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Can the HIV-1 splicing machinery be targeted for drug discovery?

Overview of attention for article published in HIV/AIDS (Auckland, N.Z.), March 2017
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About this Attention Score

  • Among the highest-scoring outputs from this source (#31 of 152)
  • Good Attention Score compared to outputs of the same age (68th percentile)
  • Above-average Attention Score compared to outputs of the same age and source (62nd percentile)

Mentioned by

twitter
5 tweeters
facebook
1 Facebook page

Citations

dimensions_citation
11 Dimensions

Readers on

mendeley
27 Mendeley
Title
Can the HIV-1 splicing machinery be targeted for drug discovery?
Published in
HIV/AIDS (Auckland, N.Z.), March 2017
DOI 10.2147/hiv.s120576
Pubmed ID
Authors

Zodwa Dlamini, Rodney Hull

Abstract

HIV-1 is able to express multiple protein types and isoforms from a single 9 kb mRNA transcript. These proteins are also expressed at particular stages of viral development, and this is achieved through the control of alternative splicing and the export of these transcripts from the nucleus. The nuclear export is controlled by the HIV protein Rev being required to transport incompletely spliced and partially spliced mRNA from the nucleus where they are normally retained. This implies a close relationship between the control of alternate splicing and the nuclear export of mRNA in the control of HIV-1 viral proliferation. This review discusses both the processes. The specificity and regulation of splicing in HIV-1 is controlled by the use of specific splice sites as well as exonic splicing enhancer and exonic splicing silencer sequences. The use of these silencer and enhancer sequences is dependent on the serine arginine family of proteins as well as the heterogeneous nuclear ribonucleoprotein family of proteins that bind to these sequences and increase or decrease splicing. Since alternative splicing is such a critical factor in viral development, it presents itself as a promising drug target. This review aims to discuss the inhibition of splicing, which would stall viral development, as an anti-HIV therapeutic strategy. In this review, the most recent knowledge of splicing in human immunodeficiency viral development and the latest therapeutic strategies targeting human immunodeficiency viral splicing are discussed.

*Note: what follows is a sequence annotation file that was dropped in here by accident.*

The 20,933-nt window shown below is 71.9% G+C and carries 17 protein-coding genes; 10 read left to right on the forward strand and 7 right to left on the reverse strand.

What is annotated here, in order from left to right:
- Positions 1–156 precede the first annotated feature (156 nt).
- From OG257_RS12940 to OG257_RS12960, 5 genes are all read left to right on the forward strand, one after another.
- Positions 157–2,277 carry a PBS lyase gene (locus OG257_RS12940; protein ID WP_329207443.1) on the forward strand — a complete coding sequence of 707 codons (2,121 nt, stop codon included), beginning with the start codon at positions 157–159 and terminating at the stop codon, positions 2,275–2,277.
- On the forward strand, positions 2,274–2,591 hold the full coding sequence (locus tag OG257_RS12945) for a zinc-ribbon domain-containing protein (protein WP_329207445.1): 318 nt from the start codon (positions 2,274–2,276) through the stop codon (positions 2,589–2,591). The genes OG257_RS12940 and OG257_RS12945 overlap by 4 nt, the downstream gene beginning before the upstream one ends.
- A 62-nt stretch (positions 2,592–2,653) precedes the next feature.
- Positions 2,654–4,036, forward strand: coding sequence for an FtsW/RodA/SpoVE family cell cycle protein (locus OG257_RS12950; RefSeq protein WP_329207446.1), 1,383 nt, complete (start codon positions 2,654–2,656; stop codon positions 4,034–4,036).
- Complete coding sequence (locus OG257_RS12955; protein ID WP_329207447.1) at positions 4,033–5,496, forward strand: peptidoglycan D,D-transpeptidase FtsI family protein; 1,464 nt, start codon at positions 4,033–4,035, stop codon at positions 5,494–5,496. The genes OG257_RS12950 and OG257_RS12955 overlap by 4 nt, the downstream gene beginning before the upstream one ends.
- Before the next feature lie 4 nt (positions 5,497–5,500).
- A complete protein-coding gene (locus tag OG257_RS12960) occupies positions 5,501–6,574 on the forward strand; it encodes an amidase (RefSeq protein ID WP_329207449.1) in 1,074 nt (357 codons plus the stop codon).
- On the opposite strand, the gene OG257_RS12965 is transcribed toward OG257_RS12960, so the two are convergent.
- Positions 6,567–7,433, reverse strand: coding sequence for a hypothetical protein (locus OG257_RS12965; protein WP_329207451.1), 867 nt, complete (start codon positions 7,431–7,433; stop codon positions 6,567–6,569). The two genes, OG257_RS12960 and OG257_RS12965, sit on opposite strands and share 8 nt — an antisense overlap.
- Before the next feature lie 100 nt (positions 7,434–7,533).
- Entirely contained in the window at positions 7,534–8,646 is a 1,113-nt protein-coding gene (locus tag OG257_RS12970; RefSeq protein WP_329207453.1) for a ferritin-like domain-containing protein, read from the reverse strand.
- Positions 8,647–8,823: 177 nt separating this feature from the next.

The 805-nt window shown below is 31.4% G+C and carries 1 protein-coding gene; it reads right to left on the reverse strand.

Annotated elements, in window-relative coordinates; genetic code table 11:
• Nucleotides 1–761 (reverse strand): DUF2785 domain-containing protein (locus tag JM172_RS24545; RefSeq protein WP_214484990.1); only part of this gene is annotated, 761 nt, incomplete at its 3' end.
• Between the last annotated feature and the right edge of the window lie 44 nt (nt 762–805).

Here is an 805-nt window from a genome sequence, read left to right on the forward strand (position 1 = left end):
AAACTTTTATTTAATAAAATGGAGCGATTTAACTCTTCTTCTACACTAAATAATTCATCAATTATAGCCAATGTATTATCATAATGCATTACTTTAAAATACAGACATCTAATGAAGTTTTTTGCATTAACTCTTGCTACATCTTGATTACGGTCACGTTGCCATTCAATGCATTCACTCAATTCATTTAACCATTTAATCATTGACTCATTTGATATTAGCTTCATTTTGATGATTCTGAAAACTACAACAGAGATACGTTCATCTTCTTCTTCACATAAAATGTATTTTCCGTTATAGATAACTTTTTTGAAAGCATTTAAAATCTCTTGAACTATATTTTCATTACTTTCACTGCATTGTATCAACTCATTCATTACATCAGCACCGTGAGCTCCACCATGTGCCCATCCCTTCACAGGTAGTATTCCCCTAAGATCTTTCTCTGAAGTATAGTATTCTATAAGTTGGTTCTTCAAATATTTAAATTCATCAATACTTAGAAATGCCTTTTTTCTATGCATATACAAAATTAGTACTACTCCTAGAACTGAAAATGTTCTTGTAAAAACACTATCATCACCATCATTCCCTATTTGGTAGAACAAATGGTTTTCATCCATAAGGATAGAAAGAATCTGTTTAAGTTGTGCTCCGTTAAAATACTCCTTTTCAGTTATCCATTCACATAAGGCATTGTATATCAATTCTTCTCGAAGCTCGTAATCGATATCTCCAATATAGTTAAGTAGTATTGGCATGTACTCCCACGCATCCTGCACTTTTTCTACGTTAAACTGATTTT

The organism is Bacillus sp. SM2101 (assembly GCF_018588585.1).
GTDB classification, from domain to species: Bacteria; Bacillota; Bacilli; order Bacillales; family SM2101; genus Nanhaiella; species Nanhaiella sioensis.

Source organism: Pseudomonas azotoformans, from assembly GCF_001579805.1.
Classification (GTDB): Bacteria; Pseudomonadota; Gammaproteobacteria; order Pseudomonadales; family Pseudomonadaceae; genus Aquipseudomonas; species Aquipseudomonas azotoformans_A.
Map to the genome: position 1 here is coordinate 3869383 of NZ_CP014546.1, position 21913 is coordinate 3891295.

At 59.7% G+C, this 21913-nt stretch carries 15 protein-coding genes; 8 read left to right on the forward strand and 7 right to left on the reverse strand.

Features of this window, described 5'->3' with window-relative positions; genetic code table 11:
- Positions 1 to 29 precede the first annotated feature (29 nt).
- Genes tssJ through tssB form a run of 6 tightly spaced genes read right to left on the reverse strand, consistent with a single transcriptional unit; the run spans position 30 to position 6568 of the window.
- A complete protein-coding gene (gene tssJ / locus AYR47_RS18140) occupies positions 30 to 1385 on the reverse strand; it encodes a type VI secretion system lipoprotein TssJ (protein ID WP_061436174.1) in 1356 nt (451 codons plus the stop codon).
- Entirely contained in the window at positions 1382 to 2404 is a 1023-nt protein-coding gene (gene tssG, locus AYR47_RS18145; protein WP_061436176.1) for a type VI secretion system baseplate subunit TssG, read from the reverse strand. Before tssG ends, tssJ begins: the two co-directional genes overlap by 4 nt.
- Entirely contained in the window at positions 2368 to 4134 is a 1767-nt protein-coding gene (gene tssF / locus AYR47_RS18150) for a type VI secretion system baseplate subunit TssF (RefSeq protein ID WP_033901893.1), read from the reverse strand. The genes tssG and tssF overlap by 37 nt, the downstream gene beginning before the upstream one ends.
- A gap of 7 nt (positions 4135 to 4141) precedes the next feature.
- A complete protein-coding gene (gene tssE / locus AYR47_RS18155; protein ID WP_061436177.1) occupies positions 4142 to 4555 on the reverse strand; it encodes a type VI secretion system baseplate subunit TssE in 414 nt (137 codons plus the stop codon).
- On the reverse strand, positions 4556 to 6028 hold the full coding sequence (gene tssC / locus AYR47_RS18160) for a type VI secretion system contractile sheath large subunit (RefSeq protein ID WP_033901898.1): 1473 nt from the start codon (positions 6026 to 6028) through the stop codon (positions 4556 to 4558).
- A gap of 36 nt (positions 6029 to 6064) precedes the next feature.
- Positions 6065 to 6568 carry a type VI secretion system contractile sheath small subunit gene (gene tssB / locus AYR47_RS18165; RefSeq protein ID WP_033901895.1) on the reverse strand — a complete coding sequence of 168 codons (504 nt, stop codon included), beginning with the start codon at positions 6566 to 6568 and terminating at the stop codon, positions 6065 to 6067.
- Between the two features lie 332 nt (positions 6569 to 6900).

Twitter Demographics

The data shown below were collected from the profiles of 5 tweeters who shared this research output. Click here to find out more about how the information was compiled.

Mendeley readers

The data shown below were compiled from readership statistics for 27 Mendeley readers of this research output. Click here to see the associated Mendeley record.

Geographical breakdown

Country Count As %
Mexico 1 4%
Unknown 26 96%

Demographic breakdown

Readers by professional status Count As %
Student > Ph. D. Student 6 22%
Student > Bachelor 4 15%
Researcher 4 15%
Student > Master 4 15%
Student > Doctoral Student 3 11%
Other 5 19%
Unknown 1 4%
Readers by discipline Count As %
Biochemistry, Genetics and Molecular Biology 11 41%
Agricultural and Biological Sciences 5 19%
Chemistry 3 11%
Immunology and Microbiology 2 7%
Computer Science 1 4%
Other 3 11%
Unknown 2 7%

Attention Score in Context

This research output has an Altmetric Attention Score of 5. This is our high-level measure of the quality and quantity of online attention that it has received. This Attention Score, as well as the ranking and number of research outputs shown below, was calculated when the research output was last mentioned on 13 March 2017.
All research outputs
#3,170,104
of 12,700,089 outputs
Outputs from HIV/AIDS (Auckland, N.Z.)
#31
of 152 outputs
Outputs of similar age
#78,676
of 252,319 outputs
Outputs of similar age from HIV/AIDS (Auckland, N.Z.)
#3
of 8 outputs
Altmetric has tracked 12,700,089 research outputs across all sources so far. This one has received more attention than most of these and is in the 74th percentile.
So far Altmetric has tracked 152 research outputs from this source. They receive a mean Attention Score of 2.7. This one has done well, scoring higher than 79% of its peers.
Older research outputs will score higher simply because they've had more time to accumulate mentions. To account for age we can compare this Altmetric Attention Score to the 252,319 tracked outputs that were published within six weeks on either side of this one in any source. This one has gotten more attention than average, scoring higher than 68% of its contemporaries.
We're also able to compare this research output to 8 others from the same source and published within six weeks on either side of this one. This one has scored higher than 5 of them.